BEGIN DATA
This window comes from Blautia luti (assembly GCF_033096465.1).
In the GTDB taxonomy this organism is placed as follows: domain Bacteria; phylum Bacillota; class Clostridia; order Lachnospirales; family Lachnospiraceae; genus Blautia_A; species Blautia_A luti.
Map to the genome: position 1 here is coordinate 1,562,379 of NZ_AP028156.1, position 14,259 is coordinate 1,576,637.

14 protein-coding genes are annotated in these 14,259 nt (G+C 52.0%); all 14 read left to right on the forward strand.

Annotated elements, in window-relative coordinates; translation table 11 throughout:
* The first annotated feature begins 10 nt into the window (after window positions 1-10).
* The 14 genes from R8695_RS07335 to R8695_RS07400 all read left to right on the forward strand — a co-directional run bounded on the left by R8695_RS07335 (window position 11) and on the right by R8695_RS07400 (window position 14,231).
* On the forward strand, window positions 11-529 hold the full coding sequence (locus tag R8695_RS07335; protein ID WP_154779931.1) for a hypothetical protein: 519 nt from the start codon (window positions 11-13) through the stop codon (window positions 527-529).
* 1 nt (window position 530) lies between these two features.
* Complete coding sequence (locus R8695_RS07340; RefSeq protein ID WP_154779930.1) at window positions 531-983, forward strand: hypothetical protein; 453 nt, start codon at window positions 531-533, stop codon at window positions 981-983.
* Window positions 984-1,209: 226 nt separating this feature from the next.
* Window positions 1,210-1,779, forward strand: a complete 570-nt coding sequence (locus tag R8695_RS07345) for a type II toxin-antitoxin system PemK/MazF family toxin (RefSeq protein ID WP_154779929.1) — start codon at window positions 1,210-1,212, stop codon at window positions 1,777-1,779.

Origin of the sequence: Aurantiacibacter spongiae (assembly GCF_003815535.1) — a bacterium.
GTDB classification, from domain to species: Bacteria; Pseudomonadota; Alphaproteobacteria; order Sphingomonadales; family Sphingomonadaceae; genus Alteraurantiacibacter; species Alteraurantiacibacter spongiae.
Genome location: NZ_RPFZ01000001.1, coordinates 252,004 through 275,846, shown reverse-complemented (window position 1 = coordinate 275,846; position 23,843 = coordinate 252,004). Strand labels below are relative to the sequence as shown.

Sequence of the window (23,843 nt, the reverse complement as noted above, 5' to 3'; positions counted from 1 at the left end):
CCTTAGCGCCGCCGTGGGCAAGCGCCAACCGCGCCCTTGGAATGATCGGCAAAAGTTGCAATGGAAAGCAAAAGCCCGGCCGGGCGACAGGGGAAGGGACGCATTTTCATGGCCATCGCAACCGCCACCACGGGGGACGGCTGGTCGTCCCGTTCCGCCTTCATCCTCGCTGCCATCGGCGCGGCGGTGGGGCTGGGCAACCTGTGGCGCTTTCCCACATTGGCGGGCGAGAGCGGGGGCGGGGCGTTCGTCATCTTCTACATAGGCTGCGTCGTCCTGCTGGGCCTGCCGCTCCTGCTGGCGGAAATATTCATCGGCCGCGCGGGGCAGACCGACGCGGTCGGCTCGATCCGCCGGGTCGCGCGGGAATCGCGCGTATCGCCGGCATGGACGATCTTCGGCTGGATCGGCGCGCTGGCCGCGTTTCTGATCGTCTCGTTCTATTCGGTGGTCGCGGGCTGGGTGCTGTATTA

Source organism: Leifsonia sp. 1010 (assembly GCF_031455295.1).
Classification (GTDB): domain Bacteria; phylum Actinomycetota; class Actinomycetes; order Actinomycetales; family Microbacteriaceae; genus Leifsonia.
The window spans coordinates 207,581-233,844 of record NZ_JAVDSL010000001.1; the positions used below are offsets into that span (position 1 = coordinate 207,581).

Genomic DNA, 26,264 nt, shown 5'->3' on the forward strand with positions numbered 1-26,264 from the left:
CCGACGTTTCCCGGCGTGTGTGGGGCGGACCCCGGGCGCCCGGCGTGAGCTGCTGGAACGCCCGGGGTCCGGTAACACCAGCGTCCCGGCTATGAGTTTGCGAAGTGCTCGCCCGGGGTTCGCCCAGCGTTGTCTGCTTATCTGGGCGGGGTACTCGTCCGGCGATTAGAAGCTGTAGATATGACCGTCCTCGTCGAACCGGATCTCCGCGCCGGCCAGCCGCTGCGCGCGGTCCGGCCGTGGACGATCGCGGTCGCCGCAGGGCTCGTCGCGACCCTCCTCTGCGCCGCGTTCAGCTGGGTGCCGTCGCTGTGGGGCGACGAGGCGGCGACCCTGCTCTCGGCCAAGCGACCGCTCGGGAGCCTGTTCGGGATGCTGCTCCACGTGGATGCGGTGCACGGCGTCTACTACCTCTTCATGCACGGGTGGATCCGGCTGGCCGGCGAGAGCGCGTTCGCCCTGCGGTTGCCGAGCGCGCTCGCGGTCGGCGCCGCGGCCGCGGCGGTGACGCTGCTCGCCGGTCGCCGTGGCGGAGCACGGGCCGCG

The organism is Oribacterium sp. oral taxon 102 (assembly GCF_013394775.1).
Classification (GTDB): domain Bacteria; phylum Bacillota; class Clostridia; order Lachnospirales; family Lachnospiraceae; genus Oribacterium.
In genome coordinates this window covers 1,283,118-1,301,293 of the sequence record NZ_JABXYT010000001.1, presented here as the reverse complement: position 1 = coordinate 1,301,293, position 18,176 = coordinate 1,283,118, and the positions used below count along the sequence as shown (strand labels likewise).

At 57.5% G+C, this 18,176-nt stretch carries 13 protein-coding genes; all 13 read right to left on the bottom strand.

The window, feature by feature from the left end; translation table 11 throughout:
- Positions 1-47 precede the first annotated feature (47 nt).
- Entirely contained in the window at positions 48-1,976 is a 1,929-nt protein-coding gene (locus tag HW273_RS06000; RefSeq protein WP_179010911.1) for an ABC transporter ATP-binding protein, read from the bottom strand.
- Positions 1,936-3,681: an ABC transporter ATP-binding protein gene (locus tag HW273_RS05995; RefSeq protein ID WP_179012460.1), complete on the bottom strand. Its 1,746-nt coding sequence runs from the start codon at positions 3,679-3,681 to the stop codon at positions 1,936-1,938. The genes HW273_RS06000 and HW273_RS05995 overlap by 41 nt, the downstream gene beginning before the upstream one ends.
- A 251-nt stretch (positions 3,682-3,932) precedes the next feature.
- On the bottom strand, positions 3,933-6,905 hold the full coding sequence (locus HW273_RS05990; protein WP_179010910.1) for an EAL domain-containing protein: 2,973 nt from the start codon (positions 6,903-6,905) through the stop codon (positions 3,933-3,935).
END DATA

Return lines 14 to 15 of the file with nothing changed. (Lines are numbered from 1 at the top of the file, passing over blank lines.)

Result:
GTDB classification, from domain to species: Bacteria; Pseudomonadota; Alphaproteobacteria; order Sphingomonadales; family Sphingomonadaceae; genus Alteraurantiacibacter; species Alteraurantiacibacter spongiae.
Genome location: NZ_RPFZ01000001.1, coordinates 252,004 through 275,846, shown reverse-complemented (window position 1 = coordinate 275,846; position 23,843 = coordinate 252,004). Strand labels below are relative to the sequence as shown.